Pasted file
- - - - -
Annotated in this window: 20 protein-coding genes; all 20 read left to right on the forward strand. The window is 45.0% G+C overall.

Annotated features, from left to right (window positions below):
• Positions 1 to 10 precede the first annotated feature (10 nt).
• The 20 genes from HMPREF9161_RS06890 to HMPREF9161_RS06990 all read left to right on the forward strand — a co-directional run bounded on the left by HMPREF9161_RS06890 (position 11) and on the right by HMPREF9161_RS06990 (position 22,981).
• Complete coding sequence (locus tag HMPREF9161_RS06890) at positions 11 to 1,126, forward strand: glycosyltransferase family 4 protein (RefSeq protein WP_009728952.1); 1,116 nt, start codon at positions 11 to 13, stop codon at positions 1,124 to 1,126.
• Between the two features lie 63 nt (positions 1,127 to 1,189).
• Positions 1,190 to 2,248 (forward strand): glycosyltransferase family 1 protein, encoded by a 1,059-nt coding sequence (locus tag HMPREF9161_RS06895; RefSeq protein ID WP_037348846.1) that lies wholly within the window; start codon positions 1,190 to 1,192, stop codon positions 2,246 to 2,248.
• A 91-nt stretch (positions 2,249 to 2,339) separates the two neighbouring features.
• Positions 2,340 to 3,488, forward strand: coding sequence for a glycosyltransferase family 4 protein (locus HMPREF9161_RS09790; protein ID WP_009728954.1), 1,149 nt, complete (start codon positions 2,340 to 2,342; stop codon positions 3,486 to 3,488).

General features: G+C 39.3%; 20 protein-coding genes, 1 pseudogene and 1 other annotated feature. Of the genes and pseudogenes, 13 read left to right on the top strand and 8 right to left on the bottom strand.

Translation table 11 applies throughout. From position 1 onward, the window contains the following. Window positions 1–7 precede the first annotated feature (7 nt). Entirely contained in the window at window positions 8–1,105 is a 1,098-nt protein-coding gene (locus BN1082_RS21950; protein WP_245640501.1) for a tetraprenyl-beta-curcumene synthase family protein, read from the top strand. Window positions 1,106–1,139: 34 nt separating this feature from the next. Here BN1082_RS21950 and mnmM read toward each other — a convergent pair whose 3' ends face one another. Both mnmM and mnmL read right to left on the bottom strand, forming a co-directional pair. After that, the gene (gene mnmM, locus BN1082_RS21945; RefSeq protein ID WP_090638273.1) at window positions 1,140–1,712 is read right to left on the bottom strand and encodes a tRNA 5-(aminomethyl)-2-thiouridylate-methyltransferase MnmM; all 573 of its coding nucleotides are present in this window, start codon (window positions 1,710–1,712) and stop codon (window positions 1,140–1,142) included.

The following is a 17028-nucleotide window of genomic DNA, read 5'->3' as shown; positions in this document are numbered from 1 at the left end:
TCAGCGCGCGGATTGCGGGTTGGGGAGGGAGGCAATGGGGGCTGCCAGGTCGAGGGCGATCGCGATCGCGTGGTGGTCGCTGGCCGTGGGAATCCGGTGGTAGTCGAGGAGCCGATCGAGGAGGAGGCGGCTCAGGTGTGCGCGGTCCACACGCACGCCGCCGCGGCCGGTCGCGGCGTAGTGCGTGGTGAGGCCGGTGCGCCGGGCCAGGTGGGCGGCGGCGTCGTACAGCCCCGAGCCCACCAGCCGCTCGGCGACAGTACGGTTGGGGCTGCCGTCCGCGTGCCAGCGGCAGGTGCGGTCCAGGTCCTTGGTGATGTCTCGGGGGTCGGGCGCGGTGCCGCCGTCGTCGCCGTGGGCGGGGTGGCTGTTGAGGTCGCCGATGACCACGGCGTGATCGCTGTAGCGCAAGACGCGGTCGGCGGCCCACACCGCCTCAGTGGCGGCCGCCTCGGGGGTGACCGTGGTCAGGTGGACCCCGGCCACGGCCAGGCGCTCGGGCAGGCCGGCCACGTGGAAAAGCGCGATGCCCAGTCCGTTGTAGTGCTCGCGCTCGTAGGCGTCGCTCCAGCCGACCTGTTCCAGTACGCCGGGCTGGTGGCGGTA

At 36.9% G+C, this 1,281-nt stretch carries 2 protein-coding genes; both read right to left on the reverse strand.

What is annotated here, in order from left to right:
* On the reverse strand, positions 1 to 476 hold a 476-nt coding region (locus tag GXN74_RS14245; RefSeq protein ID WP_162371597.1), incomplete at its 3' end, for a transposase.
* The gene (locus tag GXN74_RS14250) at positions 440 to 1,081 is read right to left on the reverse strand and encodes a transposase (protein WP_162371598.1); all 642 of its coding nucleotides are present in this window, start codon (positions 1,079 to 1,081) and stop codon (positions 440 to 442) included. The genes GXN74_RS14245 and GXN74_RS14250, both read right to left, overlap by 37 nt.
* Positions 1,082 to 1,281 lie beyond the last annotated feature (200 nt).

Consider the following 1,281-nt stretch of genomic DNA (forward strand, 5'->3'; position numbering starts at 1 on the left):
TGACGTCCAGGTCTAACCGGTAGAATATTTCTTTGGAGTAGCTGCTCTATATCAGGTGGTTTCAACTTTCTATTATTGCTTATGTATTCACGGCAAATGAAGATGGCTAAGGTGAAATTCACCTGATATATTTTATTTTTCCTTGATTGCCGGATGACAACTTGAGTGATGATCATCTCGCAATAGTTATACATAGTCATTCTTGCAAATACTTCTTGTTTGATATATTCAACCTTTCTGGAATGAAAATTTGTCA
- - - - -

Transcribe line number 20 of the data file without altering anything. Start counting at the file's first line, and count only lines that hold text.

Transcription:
TGACGTCCAGGTCTAACCGGTAGAATATTTCTTTGGAGTAGCTGCTCTATATCAGGTGGTTTCAACTTTCTATTATTGCTTATGTATTCACGGCAAATGAAGATGGCTAAGGTGAAATTCACCTGATATATTTTATTTTTCCTTGATTGCCGGATGACAACTTGAGTGATGATCATCTCGCAATAGTTATACATAGTCATTCTTGCAAATACTTCTTGTTTGATATATTCAACCTTTCTGGAATGAAAATTTGTCA